Gymnopilus is a genus of gilled mushrooms within the fungal family Cortinariaceae containing over 150 rusty-orange spored mushroom species formerly divided among Pholiota and the defunct genus Flammula. The fruiting body is typically reddish brown to rusty orange to yellow, medium to large, often with a well developed veil. Most members of Gymnopilus grow on wood but at times may appear terrestrial if the wood is buried or decomposed. Members of Pholiota and Cortinarius are easy to confuse with Gymnopilus. Pholiota can be distinguished by its viscid cap and duller (brown to cinnamon brown) spores, and Cortinarius grows on the ground. Beginners can confuse Gymnopilus with Galerina, which contains deadly poisonous species.

The Gymnopilus genus has 200 species worldwide, including 75 which occur in North America.

14 members of Gymnopilus contain psilocybin , although their bitter taste often deters recreational users. These species include Gymnopilus aeruginosus, Gymnopilus braendlei, Gymnopilus intermedius, Gymnopilus junonius, Gymnopilus liquiritiae, Gymnopilus luteofolius, Gymnopilus luteoviridis, Gymnopilus lutes, Gymnopilus purpuratus, Gymnopilus sapineus, Gymnopilus subpurpuratus, Gymnopilus validipes and Gymnopilus viridans. Subspecies of Gymnopilus spectabilis from Japan are reported to contain psilocybin, while some western North American members are inactive.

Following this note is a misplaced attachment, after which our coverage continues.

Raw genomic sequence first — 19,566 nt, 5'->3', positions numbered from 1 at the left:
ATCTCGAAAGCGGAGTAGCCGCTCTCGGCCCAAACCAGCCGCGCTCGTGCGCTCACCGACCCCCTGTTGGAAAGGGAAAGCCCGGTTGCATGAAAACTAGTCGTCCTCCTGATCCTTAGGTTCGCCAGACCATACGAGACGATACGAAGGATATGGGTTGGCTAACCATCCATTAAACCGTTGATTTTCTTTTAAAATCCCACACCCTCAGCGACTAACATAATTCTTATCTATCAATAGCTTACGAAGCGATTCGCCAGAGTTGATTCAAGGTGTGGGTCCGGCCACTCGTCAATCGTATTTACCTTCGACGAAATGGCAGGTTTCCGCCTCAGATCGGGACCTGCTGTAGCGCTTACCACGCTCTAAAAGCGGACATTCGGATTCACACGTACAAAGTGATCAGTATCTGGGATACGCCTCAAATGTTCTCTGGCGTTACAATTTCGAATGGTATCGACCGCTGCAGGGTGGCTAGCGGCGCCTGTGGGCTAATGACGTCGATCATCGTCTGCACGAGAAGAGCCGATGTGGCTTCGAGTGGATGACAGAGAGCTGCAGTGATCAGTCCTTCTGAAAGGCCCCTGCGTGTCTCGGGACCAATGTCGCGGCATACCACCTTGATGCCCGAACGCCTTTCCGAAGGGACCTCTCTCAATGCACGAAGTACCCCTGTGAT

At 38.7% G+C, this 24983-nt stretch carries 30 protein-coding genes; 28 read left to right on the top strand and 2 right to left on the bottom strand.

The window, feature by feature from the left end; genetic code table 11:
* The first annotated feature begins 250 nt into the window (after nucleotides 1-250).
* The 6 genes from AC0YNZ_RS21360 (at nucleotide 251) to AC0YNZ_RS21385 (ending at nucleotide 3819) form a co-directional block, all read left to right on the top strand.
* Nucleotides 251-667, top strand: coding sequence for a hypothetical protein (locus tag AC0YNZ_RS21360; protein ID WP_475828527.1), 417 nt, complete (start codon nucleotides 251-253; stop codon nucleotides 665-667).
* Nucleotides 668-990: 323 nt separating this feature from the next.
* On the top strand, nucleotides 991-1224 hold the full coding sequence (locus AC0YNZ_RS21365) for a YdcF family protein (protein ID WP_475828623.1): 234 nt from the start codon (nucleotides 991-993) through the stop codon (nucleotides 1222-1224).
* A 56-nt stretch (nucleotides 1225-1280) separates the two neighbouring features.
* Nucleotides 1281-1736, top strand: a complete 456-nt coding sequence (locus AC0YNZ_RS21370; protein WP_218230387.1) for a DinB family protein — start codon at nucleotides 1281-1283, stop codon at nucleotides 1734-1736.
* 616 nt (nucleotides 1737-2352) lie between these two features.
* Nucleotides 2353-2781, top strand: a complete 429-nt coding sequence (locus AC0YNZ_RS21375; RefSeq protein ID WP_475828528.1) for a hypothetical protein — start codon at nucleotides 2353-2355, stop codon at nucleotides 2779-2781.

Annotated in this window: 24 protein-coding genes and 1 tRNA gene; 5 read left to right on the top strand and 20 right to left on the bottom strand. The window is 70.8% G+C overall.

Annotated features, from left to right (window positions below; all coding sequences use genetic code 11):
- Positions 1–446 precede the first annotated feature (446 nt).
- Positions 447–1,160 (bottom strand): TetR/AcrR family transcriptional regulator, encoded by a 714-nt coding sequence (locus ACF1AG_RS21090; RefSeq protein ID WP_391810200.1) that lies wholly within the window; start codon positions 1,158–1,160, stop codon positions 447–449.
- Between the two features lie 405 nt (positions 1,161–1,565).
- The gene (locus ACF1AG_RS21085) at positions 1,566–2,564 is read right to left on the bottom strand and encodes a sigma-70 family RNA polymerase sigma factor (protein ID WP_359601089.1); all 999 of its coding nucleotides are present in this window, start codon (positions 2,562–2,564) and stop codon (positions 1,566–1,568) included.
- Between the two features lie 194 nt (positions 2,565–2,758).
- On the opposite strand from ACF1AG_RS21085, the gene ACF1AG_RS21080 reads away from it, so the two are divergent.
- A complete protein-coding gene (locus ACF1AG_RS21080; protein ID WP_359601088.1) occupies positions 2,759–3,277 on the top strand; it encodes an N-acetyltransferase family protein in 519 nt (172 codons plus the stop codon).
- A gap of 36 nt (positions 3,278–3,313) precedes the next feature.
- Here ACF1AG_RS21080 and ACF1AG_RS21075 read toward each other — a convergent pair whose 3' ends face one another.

Several species of Gymnopilus contain bis-noryangonin [4-hydroxy-6-(4-hydrostyryl)-2-pyrone] and hispidine [4-hydroxy-6-(3,4-dihydroxystyryl)-2-pyrone], which are closely related to the alpha-pyrones found in kava.


A recent study identified five well-supported clades within Gymnopilus:

  1. the spectabilis-imperialis group
  2. nevadensis-penetrans group
  3. a clade formed by G. underwoodii, G. validipes and G. cf. flavidellus
  4. aeruginosus-luteofolius group
  5. lepidotus-subearlei group


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